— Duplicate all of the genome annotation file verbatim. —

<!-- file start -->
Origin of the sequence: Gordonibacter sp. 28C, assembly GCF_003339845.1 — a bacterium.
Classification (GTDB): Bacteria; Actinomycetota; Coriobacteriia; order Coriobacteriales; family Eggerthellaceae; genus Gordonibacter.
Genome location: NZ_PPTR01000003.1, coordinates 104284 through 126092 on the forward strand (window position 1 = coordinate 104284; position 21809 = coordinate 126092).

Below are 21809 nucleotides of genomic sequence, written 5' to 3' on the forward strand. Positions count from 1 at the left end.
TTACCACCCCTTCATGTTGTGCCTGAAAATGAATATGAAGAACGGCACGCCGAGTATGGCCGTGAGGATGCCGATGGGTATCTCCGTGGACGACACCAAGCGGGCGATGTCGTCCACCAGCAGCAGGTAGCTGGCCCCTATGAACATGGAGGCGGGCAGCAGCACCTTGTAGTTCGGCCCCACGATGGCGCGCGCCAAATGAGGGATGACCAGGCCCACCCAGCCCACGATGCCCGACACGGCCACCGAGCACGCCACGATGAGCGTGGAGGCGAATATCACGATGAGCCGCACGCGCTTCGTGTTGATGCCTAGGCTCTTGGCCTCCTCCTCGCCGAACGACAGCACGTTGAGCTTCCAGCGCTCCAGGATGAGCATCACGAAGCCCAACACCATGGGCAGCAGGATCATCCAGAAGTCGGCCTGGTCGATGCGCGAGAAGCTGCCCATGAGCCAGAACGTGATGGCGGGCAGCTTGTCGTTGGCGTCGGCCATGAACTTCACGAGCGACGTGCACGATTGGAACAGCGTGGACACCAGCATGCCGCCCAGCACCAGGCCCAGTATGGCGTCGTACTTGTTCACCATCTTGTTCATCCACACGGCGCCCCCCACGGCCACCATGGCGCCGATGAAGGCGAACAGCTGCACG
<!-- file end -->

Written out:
Origin of the sequence: Gordonibacter sp. 28C, assembly GCF_003339845.1 — a bacterium.
Classification (GTDB): Bacteria; Actinomycetota; Coriobacteriia; order Coriobacteriales; family Eggerthellaceae; genus Gordonibacter.
Genome location: NZ_PPTR01000003.1, coordinates 104284 through 126092 on the forward strand (window position 1 = coordinate 104284; position 21809 = coordinate 126092).

Below are 21809 nucleotides of genomic sequence, written 5' to 3' on the forward strand. Positions count from 1 at the left end.
TTACCACCCCTTCATGTTGTGCCTGAAAATGAATATGAAGAACGGCACGCCGAGTATGGCCGTGAGGATGCCGATGGGTATCTCCGTGGACGACACCAAGCGGGCGATGTCGTCCACCAGCAGCAGGTAGCTGGCCCCTATGAACATGGAGGCGGGCAGCAGCACCTTGTAGTTCGGCCCCACGATGGCGCGCGCCAAATGAGGGATGACCAGGCCCACCCAGCCCACGATGCCCGACACGGCCACCGAGCACGCCACGATGAGCGTGGAGGCGAATATCACGATGAGCCGCACGCGCTTCGTGTTGATGCCTAGGCTCTTGGCCTCCTCCTCGCCGAACGACAGCACGTTGAGCTTCCAGCGCTCCAGGATGAGCATCACGAAGCCCAACACCATGGGCAGCAGGATCATCCAGAAGTCGGCCTGGTCGATGCGCGAGAAGCTGCCCATGAGCCAGAACGTGATGGCGGGCAGCTTGTCGTTGGCGTCGGCCATGAACTTCACGAGCGACGTGCACGATTGGAACAGCGTGGACACCAGCATGCCGCCCAGCACCAGGCCCAGTATGGCGTCGTACTTGTTCACCATCTTGTTCATCCACACGGCGCCCCCCACGGCCACCATGGCGCCGATGAAGGCGAACAGCTGCACG